Though it’s surprising that Cars In Depth hasn’t been joined by other car sites in embracing 3D technology, it’s nice to see that Motor Trend recognizes the value of stereo imagery. Honda must also see value in 3D since they’re the ones paying for Motor Trend’s experiment in the hard copy edition of their April 2011 issue. Accompanying a five page spread on the new McLaren MP4-12C, illustrated with large 3D anaglyphs, is a two page 3D ad for the Honda CR-Z as well as an inserted pair of American Paper Optics’ cardboard red/cyan 3D glasses, printed with CR-Z ad copy that includes a web address for a CR-Z site in 3D. The site has a couple of 3D images of the car as well as a 3D version of a CR-Z commercial.
Actually, it’s not that surprising to me that one of the buff books has started using 3D. Ironically, though personal computers have considerable graphics capabilities, the one area where the traditional enthusiast magazines still excel is in photography and graphics. There’s something about a two page photo spread in a magazine. It has a visual pop that the same image on a computer screen just doesn’t have.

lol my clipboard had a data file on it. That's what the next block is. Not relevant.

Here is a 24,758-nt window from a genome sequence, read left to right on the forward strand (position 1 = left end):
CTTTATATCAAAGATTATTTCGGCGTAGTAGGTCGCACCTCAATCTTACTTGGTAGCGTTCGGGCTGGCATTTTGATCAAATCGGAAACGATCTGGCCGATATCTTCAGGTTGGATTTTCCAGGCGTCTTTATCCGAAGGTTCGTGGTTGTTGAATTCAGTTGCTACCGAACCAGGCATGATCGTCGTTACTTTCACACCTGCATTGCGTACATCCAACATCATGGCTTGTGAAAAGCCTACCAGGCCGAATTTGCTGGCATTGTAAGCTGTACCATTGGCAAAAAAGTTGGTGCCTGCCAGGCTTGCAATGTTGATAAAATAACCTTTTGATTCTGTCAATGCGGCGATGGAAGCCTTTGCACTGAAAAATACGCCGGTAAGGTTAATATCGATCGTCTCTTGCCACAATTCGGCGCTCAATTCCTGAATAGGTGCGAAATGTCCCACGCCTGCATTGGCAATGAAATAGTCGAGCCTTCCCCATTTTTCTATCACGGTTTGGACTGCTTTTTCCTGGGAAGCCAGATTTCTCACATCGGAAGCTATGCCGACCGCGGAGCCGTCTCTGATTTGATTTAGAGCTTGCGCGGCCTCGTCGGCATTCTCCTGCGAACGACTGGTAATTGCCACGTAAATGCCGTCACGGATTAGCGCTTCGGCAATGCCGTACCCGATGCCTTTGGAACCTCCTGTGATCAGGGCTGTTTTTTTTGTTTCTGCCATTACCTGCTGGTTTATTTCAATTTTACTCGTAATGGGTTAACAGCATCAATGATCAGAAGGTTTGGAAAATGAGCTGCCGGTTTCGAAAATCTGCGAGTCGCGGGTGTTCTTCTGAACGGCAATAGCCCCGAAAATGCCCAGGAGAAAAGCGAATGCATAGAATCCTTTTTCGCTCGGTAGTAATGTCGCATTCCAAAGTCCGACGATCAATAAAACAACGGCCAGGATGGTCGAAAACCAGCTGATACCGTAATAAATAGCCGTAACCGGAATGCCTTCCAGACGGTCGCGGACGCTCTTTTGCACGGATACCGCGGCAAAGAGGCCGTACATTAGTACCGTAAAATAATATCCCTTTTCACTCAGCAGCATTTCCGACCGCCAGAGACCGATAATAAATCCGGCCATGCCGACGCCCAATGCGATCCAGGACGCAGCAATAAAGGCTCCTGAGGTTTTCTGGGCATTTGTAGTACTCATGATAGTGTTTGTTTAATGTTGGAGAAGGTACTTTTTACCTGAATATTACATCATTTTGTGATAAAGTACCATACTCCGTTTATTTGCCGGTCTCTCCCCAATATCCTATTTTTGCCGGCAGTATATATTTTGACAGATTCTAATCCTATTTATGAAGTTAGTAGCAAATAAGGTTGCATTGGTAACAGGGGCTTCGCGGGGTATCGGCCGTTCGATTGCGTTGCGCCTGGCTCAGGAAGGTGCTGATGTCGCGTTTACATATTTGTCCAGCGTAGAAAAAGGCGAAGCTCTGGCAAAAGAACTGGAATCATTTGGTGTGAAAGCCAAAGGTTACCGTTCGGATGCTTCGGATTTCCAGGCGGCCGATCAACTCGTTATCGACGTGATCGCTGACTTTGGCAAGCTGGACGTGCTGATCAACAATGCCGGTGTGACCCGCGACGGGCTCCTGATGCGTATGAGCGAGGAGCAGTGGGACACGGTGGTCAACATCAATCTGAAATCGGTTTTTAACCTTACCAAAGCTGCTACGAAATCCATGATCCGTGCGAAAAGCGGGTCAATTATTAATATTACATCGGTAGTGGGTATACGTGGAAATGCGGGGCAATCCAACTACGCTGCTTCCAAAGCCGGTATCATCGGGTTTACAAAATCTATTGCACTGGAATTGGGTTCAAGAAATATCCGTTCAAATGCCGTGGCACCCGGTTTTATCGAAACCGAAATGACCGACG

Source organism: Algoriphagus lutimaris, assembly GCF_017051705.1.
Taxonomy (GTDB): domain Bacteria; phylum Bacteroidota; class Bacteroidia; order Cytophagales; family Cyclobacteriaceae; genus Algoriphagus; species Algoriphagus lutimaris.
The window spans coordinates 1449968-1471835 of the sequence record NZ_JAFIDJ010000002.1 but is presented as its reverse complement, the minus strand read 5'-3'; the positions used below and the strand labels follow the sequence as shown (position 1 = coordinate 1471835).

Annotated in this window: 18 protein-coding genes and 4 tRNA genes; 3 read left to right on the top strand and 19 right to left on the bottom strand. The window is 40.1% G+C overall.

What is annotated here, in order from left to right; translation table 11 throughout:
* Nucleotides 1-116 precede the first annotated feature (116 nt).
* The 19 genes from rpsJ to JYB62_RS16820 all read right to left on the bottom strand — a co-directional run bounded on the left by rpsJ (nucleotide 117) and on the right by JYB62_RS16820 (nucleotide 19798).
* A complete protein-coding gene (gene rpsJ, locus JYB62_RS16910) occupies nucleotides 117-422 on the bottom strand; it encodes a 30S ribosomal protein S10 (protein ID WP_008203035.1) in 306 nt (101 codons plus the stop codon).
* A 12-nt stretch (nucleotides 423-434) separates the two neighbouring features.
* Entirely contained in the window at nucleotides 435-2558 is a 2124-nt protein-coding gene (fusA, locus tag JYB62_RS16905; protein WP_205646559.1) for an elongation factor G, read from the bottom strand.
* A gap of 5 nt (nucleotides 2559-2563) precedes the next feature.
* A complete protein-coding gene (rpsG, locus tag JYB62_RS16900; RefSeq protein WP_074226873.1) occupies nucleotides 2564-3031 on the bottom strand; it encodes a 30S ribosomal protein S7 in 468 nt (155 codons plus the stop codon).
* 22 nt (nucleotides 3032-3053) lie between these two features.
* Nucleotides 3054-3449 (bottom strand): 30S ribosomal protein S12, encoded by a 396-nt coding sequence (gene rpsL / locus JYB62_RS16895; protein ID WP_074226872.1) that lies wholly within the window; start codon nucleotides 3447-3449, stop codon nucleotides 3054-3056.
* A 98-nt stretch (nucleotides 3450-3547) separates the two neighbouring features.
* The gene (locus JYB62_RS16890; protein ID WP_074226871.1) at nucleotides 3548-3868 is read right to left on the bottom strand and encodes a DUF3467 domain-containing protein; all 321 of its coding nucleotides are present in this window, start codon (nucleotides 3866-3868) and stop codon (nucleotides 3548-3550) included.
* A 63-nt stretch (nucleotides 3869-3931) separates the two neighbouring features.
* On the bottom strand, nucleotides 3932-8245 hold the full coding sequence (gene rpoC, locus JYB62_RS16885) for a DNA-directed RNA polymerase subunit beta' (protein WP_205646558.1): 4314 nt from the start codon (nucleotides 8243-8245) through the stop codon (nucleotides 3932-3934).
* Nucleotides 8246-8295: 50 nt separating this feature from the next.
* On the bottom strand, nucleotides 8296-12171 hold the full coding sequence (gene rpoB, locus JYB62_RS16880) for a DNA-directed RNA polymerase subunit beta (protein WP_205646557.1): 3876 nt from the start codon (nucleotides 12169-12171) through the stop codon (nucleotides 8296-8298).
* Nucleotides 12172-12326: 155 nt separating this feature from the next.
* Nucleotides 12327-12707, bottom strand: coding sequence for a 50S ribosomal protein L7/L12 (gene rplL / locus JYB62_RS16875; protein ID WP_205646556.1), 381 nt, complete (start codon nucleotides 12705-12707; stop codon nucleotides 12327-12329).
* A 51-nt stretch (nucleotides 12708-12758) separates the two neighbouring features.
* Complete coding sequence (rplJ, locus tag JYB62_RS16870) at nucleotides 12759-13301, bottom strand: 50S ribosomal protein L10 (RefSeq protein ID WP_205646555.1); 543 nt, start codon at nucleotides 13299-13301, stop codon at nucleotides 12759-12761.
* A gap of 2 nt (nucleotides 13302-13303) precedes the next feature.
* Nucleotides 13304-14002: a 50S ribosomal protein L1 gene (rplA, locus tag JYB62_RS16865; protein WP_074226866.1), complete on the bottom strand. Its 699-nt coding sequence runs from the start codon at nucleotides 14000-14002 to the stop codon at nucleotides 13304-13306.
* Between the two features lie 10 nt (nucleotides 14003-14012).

Also, all three of the major buff books, MT, Car and Driver and Road & Track have feature articles on the new McLaren in their April issues. Using 3D is one way for Motor Trend to stand out from the other two.
Motor Trend puts 3D to good effect, no pun intended. In addition to a front 3/4 beauty shot in 3D of the McLaren in front of a racetrack grandstand, the first drive article is also illustrated with a 2 page exploded computer generated 3D image of the MP4-12C’s structural and mechanical components. It’s a rather clever way to use 3D. The same graphic, only in 2D, is in Road & Track. The likely source of both versions is McLaren, including the 3D version since McLaren, like most automakers, uses 3D and virtual reality in designing and developing products.
3D is catching on pretty quickly. Motor Trend uses 3D in a feature article about a high profile car. Honda is sponsoring it as well as setting up a dedicated 3D site for the CR-Z. It won’t be too long before 3D articles in magazines will no longer be worthy of note.